The No. 1 problem when building a new house and how to solve it
The number one problem people encounter when designing and building a new house or renovating an existing one is “controlling the budget”.
Unfortunately, a regular occurrence is for the design plans to be finished and exactly what the clients want but the building quote to come in way over their budget. This leaves them in a very difficult and stressful position because they have a set of plans that they love but they cannot afford to build. The good news is that this situation can easily be avoided by having an experienced builder actively involved in the design process right from the start so that the budget is managed properly throughout each stage of the design documentation process (See FAQ No. 20).
Architects are creative, design driven professionals who are great at designing amazing houses, but the reality is that they are not good at sticking to a client’s budget. This is why I recommend a “team work” approach to designing your new home or renovation. (For more information see FAQ No. 7).
The first step to controlling the budget is to set a “realistic budget” for your project. To do this you need to have a clear idea of what you want to build. You and your partner must first agree on all of the main requirements of your design brief (See FAQ No. 19). The design brief should be as concise as possible and in writing so it clearly conveys all of your requirements and expectations.
The main cost variables for building a new house or renovation are:-
- The size of the house?
- The structural complexity of the house? (See FAQ No. 10).
- The architectural features of the house? (See FAQ No. 3)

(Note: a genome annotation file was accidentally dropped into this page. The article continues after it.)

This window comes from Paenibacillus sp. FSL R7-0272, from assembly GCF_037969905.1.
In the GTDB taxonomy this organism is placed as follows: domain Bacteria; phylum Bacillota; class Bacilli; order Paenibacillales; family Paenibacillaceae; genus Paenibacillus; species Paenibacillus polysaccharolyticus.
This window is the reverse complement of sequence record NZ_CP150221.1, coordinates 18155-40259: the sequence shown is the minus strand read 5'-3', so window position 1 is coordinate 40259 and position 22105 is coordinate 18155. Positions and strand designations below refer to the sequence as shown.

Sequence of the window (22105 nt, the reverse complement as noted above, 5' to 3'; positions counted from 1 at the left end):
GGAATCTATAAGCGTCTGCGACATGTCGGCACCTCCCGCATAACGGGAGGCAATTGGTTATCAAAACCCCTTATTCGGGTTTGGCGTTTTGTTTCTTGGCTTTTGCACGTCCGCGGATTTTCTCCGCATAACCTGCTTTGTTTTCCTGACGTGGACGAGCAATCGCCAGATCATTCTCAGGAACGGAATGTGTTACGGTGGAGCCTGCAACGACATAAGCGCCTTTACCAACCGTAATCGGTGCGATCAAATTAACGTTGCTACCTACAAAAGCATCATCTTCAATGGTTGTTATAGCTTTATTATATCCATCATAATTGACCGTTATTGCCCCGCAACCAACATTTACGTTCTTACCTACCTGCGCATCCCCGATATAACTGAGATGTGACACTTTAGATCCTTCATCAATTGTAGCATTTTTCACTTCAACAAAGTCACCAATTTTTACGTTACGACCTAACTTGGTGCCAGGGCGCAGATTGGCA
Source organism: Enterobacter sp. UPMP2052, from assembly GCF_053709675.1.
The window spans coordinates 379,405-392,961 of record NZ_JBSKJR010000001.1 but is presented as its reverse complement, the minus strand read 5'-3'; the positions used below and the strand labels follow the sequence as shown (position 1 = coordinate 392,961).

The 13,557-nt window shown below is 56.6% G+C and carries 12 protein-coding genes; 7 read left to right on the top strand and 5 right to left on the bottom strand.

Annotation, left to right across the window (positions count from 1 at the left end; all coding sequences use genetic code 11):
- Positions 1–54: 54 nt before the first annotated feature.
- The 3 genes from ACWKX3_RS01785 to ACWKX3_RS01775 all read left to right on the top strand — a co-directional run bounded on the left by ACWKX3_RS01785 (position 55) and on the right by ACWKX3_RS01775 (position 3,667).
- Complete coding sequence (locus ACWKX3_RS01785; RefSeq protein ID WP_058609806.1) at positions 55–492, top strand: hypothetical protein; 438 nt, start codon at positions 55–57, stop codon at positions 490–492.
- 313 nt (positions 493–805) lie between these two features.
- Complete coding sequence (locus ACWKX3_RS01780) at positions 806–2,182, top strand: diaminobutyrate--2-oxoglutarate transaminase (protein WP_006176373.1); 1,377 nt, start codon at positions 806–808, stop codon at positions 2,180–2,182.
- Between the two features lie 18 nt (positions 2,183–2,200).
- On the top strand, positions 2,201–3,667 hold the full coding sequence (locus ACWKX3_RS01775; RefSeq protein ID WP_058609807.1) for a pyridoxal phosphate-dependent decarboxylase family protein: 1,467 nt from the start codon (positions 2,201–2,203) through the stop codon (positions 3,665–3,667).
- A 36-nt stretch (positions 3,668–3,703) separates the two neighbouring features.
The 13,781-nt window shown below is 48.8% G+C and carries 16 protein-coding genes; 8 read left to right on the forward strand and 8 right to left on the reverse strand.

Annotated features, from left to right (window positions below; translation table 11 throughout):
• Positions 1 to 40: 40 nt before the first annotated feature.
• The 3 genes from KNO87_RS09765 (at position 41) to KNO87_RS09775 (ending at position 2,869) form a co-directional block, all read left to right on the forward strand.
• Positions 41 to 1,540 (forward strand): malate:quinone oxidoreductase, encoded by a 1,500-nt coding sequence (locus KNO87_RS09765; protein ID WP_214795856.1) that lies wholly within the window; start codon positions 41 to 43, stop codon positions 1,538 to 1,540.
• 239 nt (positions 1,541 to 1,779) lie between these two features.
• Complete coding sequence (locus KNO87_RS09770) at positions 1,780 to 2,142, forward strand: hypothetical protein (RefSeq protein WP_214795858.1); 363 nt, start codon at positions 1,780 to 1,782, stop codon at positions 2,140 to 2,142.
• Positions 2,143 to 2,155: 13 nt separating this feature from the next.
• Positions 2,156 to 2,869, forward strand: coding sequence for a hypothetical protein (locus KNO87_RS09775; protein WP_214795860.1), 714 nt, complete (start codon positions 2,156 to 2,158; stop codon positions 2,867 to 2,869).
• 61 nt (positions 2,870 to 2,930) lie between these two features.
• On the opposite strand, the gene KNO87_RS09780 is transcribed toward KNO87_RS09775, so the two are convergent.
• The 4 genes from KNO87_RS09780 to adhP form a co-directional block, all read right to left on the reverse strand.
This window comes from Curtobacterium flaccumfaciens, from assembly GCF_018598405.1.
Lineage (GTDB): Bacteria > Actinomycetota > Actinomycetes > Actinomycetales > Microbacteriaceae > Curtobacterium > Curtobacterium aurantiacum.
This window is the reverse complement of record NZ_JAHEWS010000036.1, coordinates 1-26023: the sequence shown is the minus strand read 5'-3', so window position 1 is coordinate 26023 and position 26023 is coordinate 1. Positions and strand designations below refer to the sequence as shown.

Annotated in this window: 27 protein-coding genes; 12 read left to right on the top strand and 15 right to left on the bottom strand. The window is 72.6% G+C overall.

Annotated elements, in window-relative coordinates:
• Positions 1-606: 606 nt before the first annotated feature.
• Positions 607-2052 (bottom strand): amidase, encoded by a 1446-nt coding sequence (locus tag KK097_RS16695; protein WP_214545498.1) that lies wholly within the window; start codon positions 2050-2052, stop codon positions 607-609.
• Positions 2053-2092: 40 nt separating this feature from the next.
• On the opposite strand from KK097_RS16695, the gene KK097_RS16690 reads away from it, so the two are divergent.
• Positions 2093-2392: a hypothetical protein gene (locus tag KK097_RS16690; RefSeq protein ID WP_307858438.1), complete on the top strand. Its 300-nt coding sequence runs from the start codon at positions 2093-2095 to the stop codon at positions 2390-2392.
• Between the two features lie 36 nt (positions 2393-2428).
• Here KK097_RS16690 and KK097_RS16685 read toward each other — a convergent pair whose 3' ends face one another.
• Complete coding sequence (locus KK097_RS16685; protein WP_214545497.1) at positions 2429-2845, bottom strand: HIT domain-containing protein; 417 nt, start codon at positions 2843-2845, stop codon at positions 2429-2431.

- The site conditions for the property? (i.e. soil conditions, slope of the land, drainage issues, big trees, site access etc.)
- The amount of technology required? (i.e. home automation, audio-visual systems & motorization).
- The amount of ESD required? (See FAQ No. 18 & 26) (i.e. environmentally sustainable design such as rainwater storage, solar power / hot water, geothermal heating.
- The amount of joinery / cabinetry and its design details?
- Type of heating and air conditioning (See FAQ No. 17)
- Interior finishes, fixtures and design details (See FAQ No. 22)
- Landscaping and external areas (See FAQ No. 23)
Other important considerations when setting a budget for your building project are:-
- (a) The size and level of the building company you want to use (i.e. a large volume builder will be able to build at a much lower cost per square meter compared to a small custom builder).
- (b) The amount of involvement and control you want to have in the overall design and building process. (i.e. do you want to engage an independent architect and then a separate “tender builder” where effectively you act as the project manager or do you want to use a design and construct building company where they manager the whole process for you (See FAQ No. 1 & 7).
- (c) Do you want to include a “contingency sum” in your budget to cover possible variations and cost revisions?
Ultimately, the key to setting a realistic building budget is to know exactly what you want to achieve and being able to effectively communicate your requirements to your architect and builder. Before you start the design process, you need to have an open and honest conversation with your builder to set a realistic budget and make sure the agreed budget and design brief are written down and clear and concise.